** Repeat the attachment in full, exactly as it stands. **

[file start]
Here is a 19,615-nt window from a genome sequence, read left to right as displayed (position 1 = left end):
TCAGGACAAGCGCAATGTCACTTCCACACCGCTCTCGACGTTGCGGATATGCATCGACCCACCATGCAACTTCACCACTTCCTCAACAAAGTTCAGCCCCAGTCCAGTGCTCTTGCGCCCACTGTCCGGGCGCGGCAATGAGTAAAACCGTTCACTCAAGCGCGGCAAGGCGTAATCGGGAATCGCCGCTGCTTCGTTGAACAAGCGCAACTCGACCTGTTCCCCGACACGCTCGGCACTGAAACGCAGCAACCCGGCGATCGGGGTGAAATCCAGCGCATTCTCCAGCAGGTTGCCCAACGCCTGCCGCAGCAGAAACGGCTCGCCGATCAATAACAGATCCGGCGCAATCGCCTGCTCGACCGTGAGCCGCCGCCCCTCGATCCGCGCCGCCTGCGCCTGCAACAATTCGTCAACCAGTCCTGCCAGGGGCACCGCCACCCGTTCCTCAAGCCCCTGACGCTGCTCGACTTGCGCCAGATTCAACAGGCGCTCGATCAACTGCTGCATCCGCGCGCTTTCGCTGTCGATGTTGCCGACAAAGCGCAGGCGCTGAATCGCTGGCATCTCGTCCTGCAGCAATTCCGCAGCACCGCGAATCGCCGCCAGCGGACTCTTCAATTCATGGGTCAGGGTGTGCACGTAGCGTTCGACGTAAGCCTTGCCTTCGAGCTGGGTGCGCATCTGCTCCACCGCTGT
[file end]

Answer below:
Here is a 19,615-nt window from a genome sequence, read left to right as displayed (position 1 = left end):
TCAGGACAAGCGCAATGTCACTTCCACACCGCTCTCGACGTTGCGGATATGCATCGACCCACCATGCAACTTCACCACTTCCTCAACAAAGTTCAGCCCCAGTCCAGTGCTCTTGCGCCCACTGTCCGGGCGCGGCAATGAGTAAAACCGTTCACTCAAGCGCGGCAAGGCGTAATCGGGAATCGCCGCTGCTTCGTTGAACAAGCGCAACTCGACCTGTTCCCCGACACGCTCGGCACTGAAACGCAGCAACCCGGCGATCGGGGTGAAATCCAGCGCATTCTCCAGCAGGTTGCCCAACGCCTGCCGCAGCAGAAACGGCTCGCCGATCAATAACAGATCCGGCGCAATCGCCTGCTCGACCGTGAGCCGCCGCCCCTCGATCCGCGCCGCCTGCGCCTGCAACAATTCGTCAACCAGTCCTGCCAGGGGCACCGCCACCCGTTCCTCAAGCCCCTGACGCTGCTCGACTTGCGCCAGATTCAACAGGCGCTCGATCAACTGCTGCATCCGCGCGCTTTCGCTGTCGATGTTGCCGACAAAGCGCAGGCGCTGAATCGCTGGCATCTCGTCCTGCAGCAATTCCGCAGCACCGCGAATCGCCGCCAGCGGACTCTTCAATTCATGGGTCAGGGTGTGCACGTAGCGTTCGACGTAAGCCTTGCCTTCGAGCTGGGTGCGCATCTGCTCCACCGCTGT